Since the late nineties there has been an increasing international focus upon placing bans on the use of harmful, ozone-depleting substances such as CFCs (chlorofluorocarbons). HCFCs (hydrochlorofluorocarbons) were temporarily allowed to remain, although a duty has been placed upon all member states to gradually phase-out the use of all HCFCs.
The most common HCFC is R22, and is used across Europe in the use of refrigeration and air conditioning equipment (RAC equipment). HCFCs such as R22 have been banned in their transitional forms since 2001, but since 1 January 2010 it is now illegal to use virgin (pure) forms of HCFCs in the servicing and maintenance of RAC equipment. This includes the use of any stockpiled virgin HCFCs purchased before the ban date. Reclaimed and recycled HFCCs may be used up until the next stage of the ban comes into force on 1 January 2015 – after which HCFCs will be phased out altogether and it will be illegal to use all forms of HCFC to service RAC equipment
Why the reminder now?
R22 remains one of the most widely-used HCFC gases by businesses in the UK, across a number of sectors including food and drink; retail; health; hospitality and leisure; petro-chemicals and pharmaceuticals – or any other industry which uses refrigeration or cooling techniques. The ban therefore has important – and costly – implications for those businesses that face a wholesale replacement or conversion of their RAC equipment, as well as for facilities and building managers; engineers; and landlords and tenants – both in terms of maintenance and lease-end obligations.
The terms of the phase-out have therefore been clarified:
- No utilisation of HCFCs in any form in the production or maintenance (including refilling) of products or equipment post-1 January 2015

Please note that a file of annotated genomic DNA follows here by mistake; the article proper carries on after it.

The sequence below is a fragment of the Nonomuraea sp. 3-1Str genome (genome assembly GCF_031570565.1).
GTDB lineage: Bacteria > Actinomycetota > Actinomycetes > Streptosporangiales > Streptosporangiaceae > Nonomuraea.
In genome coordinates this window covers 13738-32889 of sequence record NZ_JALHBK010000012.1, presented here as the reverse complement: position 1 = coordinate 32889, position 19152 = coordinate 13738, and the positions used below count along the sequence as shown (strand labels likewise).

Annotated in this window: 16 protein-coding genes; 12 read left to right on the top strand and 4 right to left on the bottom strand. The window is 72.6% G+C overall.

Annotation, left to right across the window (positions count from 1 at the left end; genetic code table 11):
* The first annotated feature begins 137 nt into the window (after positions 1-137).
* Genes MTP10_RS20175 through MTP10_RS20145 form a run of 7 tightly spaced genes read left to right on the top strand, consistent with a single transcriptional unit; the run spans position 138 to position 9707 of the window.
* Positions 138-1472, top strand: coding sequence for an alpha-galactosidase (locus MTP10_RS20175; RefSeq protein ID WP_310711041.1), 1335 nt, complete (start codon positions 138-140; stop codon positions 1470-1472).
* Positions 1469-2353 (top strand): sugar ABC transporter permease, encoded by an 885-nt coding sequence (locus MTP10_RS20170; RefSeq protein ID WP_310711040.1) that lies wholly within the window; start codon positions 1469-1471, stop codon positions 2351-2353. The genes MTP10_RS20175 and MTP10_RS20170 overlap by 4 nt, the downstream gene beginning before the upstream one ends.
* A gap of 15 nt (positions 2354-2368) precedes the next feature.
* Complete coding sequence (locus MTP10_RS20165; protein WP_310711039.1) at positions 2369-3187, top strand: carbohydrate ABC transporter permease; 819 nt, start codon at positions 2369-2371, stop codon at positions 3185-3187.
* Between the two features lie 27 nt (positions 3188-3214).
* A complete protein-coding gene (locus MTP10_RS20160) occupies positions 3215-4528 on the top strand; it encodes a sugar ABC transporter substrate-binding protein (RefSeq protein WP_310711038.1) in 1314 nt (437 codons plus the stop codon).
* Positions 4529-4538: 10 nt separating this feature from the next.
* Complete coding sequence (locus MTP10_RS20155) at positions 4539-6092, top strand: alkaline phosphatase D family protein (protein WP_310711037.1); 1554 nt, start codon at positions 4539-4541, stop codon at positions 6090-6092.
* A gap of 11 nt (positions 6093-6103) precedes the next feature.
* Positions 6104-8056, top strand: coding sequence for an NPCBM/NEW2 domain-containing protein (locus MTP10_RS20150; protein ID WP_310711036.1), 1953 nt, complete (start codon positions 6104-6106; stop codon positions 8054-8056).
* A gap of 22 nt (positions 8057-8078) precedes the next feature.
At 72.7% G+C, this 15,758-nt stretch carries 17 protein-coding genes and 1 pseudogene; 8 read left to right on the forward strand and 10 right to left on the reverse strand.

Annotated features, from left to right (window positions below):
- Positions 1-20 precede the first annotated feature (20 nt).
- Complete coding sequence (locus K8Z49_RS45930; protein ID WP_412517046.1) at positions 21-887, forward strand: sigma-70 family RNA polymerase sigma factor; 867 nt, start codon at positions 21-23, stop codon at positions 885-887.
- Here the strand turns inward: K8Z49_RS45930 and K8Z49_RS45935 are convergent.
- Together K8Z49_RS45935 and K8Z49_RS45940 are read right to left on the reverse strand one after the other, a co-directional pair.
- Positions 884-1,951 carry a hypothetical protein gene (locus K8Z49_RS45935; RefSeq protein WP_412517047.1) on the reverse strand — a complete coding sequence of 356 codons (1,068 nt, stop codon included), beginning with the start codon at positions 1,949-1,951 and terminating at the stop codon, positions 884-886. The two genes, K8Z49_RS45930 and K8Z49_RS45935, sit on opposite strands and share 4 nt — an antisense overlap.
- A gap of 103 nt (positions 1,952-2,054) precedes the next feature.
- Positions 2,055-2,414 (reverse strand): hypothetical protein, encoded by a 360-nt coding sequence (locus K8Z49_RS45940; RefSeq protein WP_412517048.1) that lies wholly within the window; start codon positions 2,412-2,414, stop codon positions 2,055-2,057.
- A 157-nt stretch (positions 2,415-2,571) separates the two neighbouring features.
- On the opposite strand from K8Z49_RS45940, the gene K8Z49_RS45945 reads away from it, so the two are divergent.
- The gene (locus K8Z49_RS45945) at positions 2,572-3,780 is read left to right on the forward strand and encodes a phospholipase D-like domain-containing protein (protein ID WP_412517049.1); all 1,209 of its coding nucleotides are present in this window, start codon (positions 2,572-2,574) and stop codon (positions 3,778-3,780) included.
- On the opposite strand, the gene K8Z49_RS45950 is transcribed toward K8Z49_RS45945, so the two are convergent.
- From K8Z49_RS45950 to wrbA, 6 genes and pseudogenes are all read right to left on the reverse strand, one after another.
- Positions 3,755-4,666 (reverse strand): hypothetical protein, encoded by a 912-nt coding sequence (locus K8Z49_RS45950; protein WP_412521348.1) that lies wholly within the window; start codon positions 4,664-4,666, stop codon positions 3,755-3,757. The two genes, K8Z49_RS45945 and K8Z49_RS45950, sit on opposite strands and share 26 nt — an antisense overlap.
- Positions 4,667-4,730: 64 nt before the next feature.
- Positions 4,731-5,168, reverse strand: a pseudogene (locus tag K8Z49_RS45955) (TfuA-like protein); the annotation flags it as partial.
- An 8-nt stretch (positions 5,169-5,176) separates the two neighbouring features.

- Specifically, there must be no maintenance or servicing that involves breaking into the refrigeration circuits of the equipment
- The majority of RAC systems have a propensity to leak, and therefore should be removed from operation altogether to avoid the need to carry out maintenance and servicing.
- If replaced, new systems should comply with the EC F Gas Regulations, or use “natural” refrigerants such as ammonia or carbon dioxide.
- If existing systems are to be converted (via “retro-fill” or “drop-in” insertion of EC compliant gas alternatives), this should be done by specialist contractors in order to minimise the risks of further refrigerant leakage [NB: conversion is only recommended for equipment that is less than 10 years old, and where conversion has not already taken place].What are the consequences of getting it wrong?
The relevant Regulations (CODS Regs – link below)set out a number of offences for breach of any of the duties imposed by the EU Ozone Regulation, including (although not limited to) the following:
- Production of HCFCs (or other controlled substances);
- Imports, exports and placing on the market of products or equipment containing or relying on HCFCs (or other controlled substances);
- Recovery and destruction, or recycling and reclamation of HCFCs (or other controlled substances);
- Precautionary measures to prevent and minimise leakages of HCFCs (or other controlled substances); and
- Requirements for specified stationary equipment or systems, including record keeping by undertakings.
Persons found guilty of contravening the CODS Regs could face an unlimited fine in the Crown Court (or £5,000 per offence if dealt with in the Magistrates’ Court). The Regulations are enforced by the Environment Agency and Local Authorities. They also have the power to serve enforcement notices on organisations in an effort to remedy or avert a contravention of the legislation.
Those who use RAC equipment in the course of their business may also use water-based systems such as cooling towers, evaporative condensers or humidifiers. Businesses operating such equipment should also therefore be reminded of the risks of Legionella, and take this opportunity to review what procedures are in place for monitoring, cleaning and disinfection of systems; their design and construction; and what treatment programmes are in place to control bacteria.
It has been suggested that the recent Legionnaire’s outbreak in Edinburgh, which has so far been confirmed to have affected 95 people, emanated from a group of industrial cooling towers in the city. A local distillery and pharmaceutical manufacturer are amongst the organisations being investigated by the HSE. Prosecutions could be brought against any organisations that are found to have failed to control the risk of Legionella, and thus breached their duties under health and safety legislation.
More information can be found by accessing the following links: